I recently discovered that Evernote spent 2 years (and with a team working on it) in private development. I realised my “one-year anniversary” thing was arbitrary & putting me under a lot of pressure so I dropped it. So Mentat 1.0 will be released approximately when I am happy with it. That might be towards the end of 2019, or maybe the first half of 2020.
Technical details. Mentat is a macOS application written in Objective-C. Most of it should be broadly portable to iOS and that got a lot more important when I discovered how much I love my 12.7″ iPad Pro. But an iOS release is a very secondary objective at this point.
If you are at all interested or have any questions please leave a comment or ask for an invite to the Brain Tools slack.
As a footnote, Mentat is also, to some extent, a homage to Dave Winer‘s Radio Userland. Sadly departed Radio was a wonderful environment because it treated users like grownups. That was something that, however much Dave’s personal choices chafed, I respected. So, like Radio, Mentat is quirky and opinionated. Like Radio, Mentat is designed to let you get under the hood and tinker. Like Radio, Mentat has a purpose but you can change that purpose to make it closer to your own. Like Radio, Mentat has a few bugs 🙂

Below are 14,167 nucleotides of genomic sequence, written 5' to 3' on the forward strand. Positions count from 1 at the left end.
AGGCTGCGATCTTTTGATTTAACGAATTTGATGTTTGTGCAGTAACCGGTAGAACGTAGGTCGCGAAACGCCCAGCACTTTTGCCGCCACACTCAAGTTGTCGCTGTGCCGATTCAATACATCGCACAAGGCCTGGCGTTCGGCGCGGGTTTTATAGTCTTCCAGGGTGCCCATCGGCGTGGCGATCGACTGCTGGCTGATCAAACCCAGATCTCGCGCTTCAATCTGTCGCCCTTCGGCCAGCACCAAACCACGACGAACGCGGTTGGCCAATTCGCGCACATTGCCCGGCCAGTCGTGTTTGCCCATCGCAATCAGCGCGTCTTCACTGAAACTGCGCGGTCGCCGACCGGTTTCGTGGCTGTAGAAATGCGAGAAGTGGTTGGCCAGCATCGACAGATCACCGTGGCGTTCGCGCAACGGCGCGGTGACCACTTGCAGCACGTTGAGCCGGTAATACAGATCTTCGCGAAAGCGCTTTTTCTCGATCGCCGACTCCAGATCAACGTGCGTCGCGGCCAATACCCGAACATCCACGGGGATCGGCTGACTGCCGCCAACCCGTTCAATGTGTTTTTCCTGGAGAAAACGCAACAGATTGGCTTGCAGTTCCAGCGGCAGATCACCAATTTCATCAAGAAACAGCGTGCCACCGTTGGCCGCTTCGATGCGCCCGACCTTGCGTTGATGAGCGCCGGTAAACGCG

From 2002 until about 2007 I maintained a daily blog “Curiouser and Curiouser” which was a collection of ruminations about programming, e-learning, knowledge management, collaboration, politics, music and music creation, and so forth.
I began using Dave Winer’s Radio Userland platform before writing my own. Note to self: never write your own blogging software. From 2007 until about 2010 I wrote less and less frequently until ran out of steam. Then the domain I’d been using got lost and my blog went with it.
So I guess this blog is “Curiouser and Curiouser 2.0” I do very different work these days and am not – professionally – involved in building technology in the way that I used to be. However, I do still write software and have a side project I am planning to launch in the near future. There are also a lot of off-shoots of my work at The Art of Navigation that I may prefer to post here.